PUTCO started its first joint venture operation with a black partner in 1998, Valuader (Pty) Limited, in the Vaal Triangle. This was the first of a number of such joint ventures and the "Lekoa Transport Trust" was established. A year later the "Ipelegeng Transport Trust" was also established. In October 1990 seven people died and 27 were injured when a PUTCO bus was attacked at KwaMashu, north of Durban. This was carried out by members of right wing movements in South Africa.
2000 - 2010
In 2002 Nathi Khena became the first black Managing Director of the company and the "Asibemunye Transport Trust was established. In 2004 Albino Carleo and a number of the board retired after serving many years. A new board was structured with Franco Pisapia, a nephew of Albino Carleo, becoming the Managing Director.
Just a year later PUTCO de-listed from the JSE Securities Exchange after sixty years to enable it to take on empowerment partners. PUTCO achieved an important milestone in the history of the transport industry by completing a BBBEE scheme, empowering its more than 3,300 employees in 2006.
PUTCO currently operates commuter services in the following areas:
- Soweto to the northern suburbs of Johannesburg, including Midrand.
- Alberton to the Johannesburg Central Business District (CBD) and northern suburbs.
- Johannesburg CBD to the northern suburbs.
- Soshanguve to all suburbs in Pretoria.
- Bronkhorstspruit to Pretoria.
- Bronkhorstspruit to Kaalfontein in Ekhuruleni.
- Mamelodi to the northern, eastern and southern suburbs of Pretoria.
- Western Mpumalanga to Pretoria CBD and the suburbs.
- Sebokeng to Meyerton.
- Eldorado Park to Johannesburg and the northern suburbs.
- Voslorus to Boksburg, Germiston and Johannesburg.
Types of tickets used by PUTCO include:
The fare structure is presented to assist loyal passengers in both cost saving and convenience. This way the fare per trip via a monthly ticket is much cheaper than that of a daily ticket. Fixed and mobile ticket selling points operate in various areas.
PUTCO is in the process of upgrading their ticketing equipment to the 'Automatic Smart Card Fare Collection and Tracking System' to reduce long lines and floating cash. The contact-less 'Smart Card' also allows passengers to quickly enter the bus by simply placing the card on the reader, thus reducing driver-passenger contact.
This system provides an on-bus smart card and cash-based revenue management system which will help to record data such as passenger behaviour, popular routes and type of tickets purchased. The system will also assist with the dispatching of drivers and post-shift cash-ups. Passengers can now buy smart cards at Soweto operations and mobile vendors at R30 each. The Smart Card can be re-charged with a weekly, monthly or season ticket. Another benefit of the smart card is that a passenger can use it (once it is re-charged), multiple times. The card fits into a pocket or purse, is very secure and cannot be read or copied.
Installation of the system costs around R30,000 per bus. The system, said to be worth more than R8 million, includes a means of enabling PUTCO to maintain constant surveillance of its buses in order to monitor driving patterns and driver behaviour.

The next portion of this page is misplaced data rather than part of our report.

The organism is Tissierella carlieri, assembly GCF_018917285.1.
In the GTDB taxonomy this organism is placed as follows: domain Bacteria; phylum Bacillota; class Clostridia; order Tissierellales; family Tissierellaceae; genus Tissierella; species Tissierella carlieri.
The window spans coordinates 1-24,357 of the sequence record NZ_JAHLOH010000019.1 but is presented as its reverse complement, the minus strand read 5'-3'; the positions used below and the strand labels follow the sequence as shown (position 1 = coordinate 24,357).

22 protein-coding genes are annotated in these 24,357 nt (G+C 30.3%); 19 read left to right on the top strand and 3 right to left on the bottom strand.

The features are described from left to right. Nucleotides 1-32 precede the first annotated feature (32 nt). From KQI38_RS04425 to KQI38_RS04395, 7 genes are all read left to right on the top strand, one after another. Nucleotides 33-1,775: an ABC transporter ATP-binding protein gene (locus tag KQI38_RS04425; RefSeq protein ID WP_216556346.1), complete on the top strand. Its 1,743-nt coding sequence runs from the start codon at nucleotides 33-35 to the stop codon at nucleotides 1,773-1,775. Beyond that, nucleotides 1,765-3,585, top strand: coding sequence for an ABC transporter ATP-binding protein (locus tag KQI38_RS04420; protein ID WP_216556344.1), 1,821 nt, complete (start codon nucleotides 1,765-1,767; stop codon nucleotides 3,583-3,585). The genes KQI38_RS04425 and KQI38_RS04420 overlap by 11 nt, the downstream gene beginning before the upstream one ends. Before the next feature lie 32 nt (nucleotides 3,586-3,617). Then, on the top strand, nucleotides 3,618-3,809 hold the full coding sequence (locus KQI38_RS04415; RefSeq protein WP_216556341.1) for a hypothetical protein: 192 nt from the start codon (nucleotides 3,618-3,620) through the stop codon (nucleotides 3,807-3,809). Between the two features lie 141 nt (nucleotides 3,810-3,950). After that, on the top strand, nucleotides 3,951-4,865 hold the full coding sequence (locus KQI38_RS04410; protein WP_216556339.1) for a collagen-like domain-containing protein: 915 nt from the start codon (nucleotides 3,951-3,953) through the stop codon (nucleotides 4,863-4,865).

The entire solution gives us more control over revenue management and more efficient fare collection. The GPS technology will provide [a] valuable insight into driving patterns and driver behaviour. Our ultimate goal is to implement the system in our entire fleet of 1,750 buses, which we hope will happen in the not too distant future.— Managing Director Franco Pisapia, Project launch
In 2002 PUTCO initiated the building of special access buses for disabled passengers. These vehicles were designed after consultation with organizations for the disabled in PUTCO's bus body building operation in Brits. They utilize a special loading platform.
During a trip the wheelchairs are secured by load binders to the floor structure. Seat belts and an additional wheelchair storage area are provided. There are also coded hand-rails and bell-pushes for the partially sighted.
At present six access buses are being operated, three in the Pretoria area and the others in the Johannesburg area. These buses also have specially trained crews, two per bus, to assist passengers.
In 2000 the Gauteng Transport Department ordered PUTCO to check all its vehicles for roadworthiness. This followed a crash which left thirteen people dead near Pretoria. The accident, which also left twenty-seven people injured, occurred when a PUTCO bus collided with a minibus taxi on the Moloto road near Kameeldrift. Investigations revealed that the bus driver lost control of the vehicle after its steering mechanism failed. The bus veered into oncoming traffic, hitting the taxi.
At the end of the year the notorious Moloto road claimed another sixteen lives when a PUTCO bus driver overtook a minibus taxi and collided with another PUTCO bus in rainy conditions. The bloodbath once again prompted a ritual outpouring of anger and grief. It also triggered oft-repeated calls on the government to make good its promises to upgrade the road.
In April 2006 a hundred and thirteen people were injured in a four-bus pile-up north of Pretoria. The accident happened at the PUTCO depot where three buses had stopped when a fourth hit a bus from behind, causing each one to ram the vehicle in front of it. The provincial minister said to the press that both accidents could have been avoided if the drivers followed the rules of the road and the buses were in a roadworthy condition. The Mpumalanga Roads and Transport Department met staff from PUTCO to discuss the condition of some of the company's buses.
We are going to meet with the bus owners to discuss ways to improve the way Putco carries our people.— Provincial minister Fish Mahlalela, South African Press Association